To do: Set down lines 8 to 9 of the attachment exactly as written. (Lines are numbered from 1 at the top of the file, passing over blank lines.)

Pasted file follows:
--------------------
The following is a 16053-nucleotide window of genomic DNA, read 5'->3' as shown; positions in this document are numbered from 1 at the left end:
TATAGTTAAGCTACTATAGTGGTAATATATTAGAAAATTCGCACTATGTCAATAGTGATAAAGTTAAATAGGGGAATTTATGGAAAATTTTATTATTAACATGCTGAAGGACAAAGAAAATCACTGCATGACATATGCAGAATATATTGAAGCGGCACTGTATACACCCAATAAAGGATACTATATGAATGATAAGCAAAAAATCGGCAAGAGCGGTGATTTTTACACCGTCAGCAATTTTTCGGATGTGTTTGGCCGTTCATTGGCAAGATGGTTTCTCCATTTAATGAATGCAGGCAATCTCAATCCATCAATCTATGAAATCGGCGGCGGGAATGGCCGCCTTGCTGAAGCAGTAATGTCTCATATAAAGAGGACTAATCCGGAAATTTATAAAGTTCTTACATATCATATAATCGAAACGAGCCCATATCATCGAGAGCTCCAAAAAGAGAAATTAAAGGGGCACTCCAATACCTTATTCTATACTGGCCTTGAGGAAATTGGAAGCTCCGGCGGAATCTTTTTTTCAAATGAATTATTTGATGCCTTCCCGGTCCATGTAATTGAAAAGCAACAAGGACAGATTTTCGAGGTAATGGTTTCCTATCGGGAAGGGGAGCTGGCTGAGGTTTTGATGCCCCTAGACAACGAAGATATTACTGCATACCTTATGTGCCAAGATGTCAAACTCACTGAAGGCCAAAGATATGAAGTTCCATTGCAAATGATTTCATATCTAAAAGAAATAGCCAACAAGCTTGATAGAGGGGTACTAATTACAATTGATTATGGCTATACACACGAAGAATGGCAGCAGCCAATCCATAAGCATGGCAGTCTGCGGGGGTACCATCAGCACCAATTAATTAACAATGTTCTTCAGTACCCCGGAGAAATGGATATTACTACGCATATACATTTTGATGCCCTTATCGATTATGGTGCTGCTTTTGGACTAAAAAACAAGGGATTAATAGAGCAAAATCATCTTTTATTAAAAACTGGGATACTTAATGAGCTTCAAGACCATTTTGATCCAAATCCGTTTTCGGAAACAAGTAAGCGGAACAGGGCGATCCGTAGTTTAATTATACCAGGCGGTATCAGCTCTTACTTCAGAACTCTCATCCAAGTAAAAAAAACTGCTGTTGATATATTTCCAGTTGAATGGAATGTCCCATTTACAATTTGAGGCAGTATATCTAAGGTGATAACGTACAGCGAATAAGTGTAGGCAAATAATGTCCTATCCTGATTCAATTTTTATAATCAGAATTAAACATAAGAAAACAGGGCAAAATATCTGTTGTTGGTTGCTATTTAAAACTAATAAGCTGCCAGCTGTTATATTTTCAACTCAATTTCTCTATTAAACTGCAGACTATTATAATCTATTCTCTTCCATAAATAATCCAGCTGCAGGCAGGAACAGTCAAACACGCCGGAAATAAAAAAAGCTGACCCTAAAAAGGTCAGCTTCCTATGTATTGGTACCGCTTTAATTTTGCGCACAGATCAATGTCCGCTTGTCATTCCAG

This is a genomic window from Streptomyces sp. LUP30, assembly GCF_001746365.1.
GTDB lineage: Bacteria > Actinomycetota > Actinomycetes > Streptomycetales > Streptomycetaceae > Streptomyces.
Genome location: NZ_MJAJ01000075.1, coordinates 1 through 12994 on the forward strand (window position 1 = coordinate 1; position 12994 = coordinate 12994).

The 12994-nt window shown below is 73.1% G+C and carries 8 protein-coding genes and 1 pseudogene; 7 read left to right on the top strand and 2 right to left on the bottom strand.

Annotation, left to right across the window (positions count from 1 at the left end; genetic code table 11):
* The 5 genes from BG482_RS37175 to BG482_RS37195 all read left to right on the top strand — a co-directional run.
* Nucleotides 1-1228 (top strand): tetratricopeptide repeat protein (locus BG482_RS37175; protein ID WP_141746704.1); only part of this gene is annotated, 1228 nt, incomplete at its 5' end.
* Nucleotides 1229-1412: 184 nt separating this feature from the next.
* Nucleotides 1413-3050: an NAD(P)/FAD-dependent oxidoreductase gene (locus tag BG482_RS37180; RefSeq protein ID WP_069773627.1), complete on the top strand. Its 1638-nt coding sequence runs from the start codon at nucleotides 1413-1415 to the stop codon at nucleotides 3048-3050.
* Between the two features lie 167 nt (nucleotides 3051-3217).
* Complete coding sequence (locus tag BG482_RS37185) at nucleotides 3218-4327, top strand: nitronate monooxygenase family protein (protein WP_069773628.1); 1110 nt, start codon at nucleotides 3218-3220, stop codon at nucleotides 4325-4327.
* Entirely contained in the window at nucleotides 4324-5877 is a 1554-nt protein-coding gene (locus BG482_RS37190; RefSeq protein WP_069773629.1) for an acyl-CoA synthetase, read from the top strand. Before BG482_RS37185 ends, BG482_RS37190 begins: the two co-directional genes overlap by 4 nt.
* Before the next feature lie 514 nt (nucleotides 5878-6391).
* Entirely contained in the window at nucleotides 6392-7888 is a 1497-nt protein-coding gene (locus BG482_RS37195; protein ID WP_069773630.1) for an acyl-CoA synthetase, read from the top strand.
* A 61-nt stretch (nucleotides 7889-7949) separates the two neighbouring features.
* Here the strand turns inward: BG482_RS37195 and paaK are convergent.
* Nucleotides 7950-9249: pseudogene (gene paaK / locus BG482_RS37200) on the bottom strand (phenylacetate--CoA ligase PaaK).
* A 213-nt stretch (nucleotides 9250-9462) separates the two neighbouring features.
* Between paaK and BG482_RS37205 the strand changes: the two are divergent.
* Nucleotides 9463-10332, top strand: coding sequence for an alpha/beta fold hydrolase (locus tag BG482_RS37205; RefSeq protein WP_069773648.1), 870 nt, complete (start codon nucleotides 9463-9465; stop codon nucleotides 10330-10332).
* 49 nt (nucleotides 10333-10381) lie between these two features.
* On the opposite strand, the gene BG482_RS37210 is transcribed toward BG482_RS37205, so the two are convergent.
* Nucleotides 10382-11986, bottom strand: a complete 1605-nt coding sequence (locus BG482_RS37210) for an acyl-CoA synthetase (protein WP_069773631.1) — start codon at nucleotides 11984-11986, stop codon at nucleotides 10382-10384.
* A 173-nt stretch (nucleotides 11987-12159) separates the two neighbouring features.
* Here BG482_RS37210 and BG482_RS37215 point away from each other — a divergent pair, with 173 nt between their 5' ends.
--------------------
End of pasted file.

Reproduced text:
* The 5 genes from BG482_RS37175 to BG482_RS37195 all read left to right on the top strand — a co-directional run.
* Nucleotides 1-1228 (top strand): tetratricopeptide repeat protein (locus BG482_RS37175; protein ID WP_141746704.1); only part of this gene is annotated, 1228 nt, incomplete at its 5' end.